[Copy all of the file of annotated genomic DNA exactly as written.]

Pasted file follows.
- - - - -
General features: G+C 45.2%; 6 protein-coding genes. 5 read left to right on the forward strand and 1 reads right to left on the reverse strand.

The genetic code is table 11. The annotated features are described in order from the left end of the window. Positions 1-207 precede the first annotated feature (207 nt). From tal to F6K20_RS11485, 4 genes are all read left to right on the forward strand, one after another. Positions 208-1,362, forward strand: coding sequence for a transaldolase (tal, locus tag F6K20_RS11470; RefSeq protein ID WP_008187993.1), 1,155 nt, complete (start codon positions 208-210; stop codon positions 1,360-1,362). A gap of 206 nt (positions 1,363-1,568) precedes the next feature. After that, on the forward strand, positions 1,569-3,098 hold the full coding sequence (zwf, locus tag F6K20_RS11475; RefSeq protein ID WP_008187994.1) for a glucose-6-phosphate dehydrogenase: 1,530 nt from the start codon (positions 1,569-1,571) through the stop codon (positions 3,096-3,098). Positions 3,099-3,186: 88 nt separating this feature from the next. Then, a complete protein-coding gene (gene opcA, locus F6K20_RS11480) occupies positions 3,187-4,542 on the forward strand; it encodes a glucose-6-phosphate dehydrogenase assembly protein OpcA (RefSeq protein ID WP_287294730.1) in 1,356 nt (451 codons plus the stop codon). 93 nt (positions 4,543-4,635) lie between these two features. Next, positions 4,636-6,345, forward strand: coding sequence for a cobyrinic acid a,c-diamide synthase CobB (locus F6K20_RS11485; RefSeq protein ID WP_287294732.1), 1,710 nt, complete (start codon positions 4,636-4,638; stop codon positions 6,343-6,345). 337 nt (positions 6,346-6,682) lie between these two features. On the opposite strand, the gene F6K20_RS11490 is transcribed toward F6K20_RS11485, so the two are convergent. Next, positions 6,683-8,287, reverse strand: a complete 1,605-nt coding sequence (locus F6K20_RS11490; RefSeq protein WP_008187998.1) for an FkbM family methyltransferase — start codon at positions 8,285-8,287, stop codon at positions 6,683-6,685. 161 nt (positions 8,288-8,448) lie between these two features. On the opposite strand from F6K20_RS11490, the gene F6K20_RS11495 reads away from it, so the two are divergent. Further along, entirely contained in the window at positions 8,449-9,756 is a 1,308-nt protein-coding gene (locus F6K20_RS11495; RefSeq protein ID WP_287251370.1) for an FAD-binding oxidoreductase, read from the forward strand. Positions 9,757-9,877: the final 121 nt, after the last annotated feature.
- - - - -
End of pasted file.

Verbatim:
General features: G+C 45.2%; 6 protein-coding genes. 5 read left to right on the forward strand and 1 reads right to left on the reverse strand.

The genetic code is table 11. The annotated features are described in order from the left end of the window. Positions 1-207 precede the first annotated feature (207 nt). From tal to F6K20_RS11485, 4 genes are all read left to right on the forward strand, one after another. Positions 208-1,362, forward strand: coding sequence for a transaldolase (tal, locus tag F6K20_RS11470; RefSeq protein ID WP_008187993.1), 1,155 nt, complete (start codon positions 208-210; stop codon positions 1,360-1,362). A gap of 206 nt (positions 1,363-1,568) precedes the next feature. After that, on the forward strand, positions 1,569-3,098 hold the full coding sequence (zwf, locus tag F6K20_RS11475; RefSeq protein ID WP_008187994.1) for a glucose-6-phosphate dehydrogenase: 1,530 nt from the start codon (positions 1,569-1,571) through the stop codon (positions 3,096-3,098). Positions 3,099-3,186: 88 nt separating this feature from the next. Then, a complete protein-coding gene (gene opcA, locus F6K20_RS11480) occupies positions 3,187-4,542 on the forward strand; it encodes a glucose-6-phosphate dehydrogenase assembly protein OpcA (RefSeq protein ID WP_287294730.1) in 1,356 nt (451 codons plus the stop codon). 93 nt (positions 4,543-4,635) lie between these two features. Next, positions 4,636-6,345, forward strand: coding sequence for a cobyrinic acid a,c-diamide synthase CobB (locus F6K20_RS11485; RefSeq protein ID WP_287294732.1), 1,710 nt, complete (start codon positions 4,636-4,638; stop codon positions 6,343-6,345). 337 nt (positions 6,346-6,682) lie between these two features. On the opposite strand, the gene F6K20_RS11490 is transcribed toward F6K20_RS11485, so the two are convergent. Next, positions 6,683-8,287, reverse strand: a complete 1,605-nt coding sequence (locus F6K20_RS11490; RefSeq protein WP_008187998.1) for an FkbM family methyltransferase — start codon at positions 8,285-8,287, stop codon at positions 6,683-6,685. 161 nt (positions 8,288-8,448) lie between these two features. On the opposite strand from F6K20_RS11490, the gene F6K20_RS11495 reads away from it, so the two are divergent. Further along, entirely contained in the window at positions 8,449-9,756 is a 1,308-nt protein-coding gene (locus F6K20_RS11495; RefSeq protein ID WP_287251370.1) for an FAD-binding oxidoreductase, read from the forward strand. Positions 9,757-9,877: the final 121 nt, after the last annotated feature.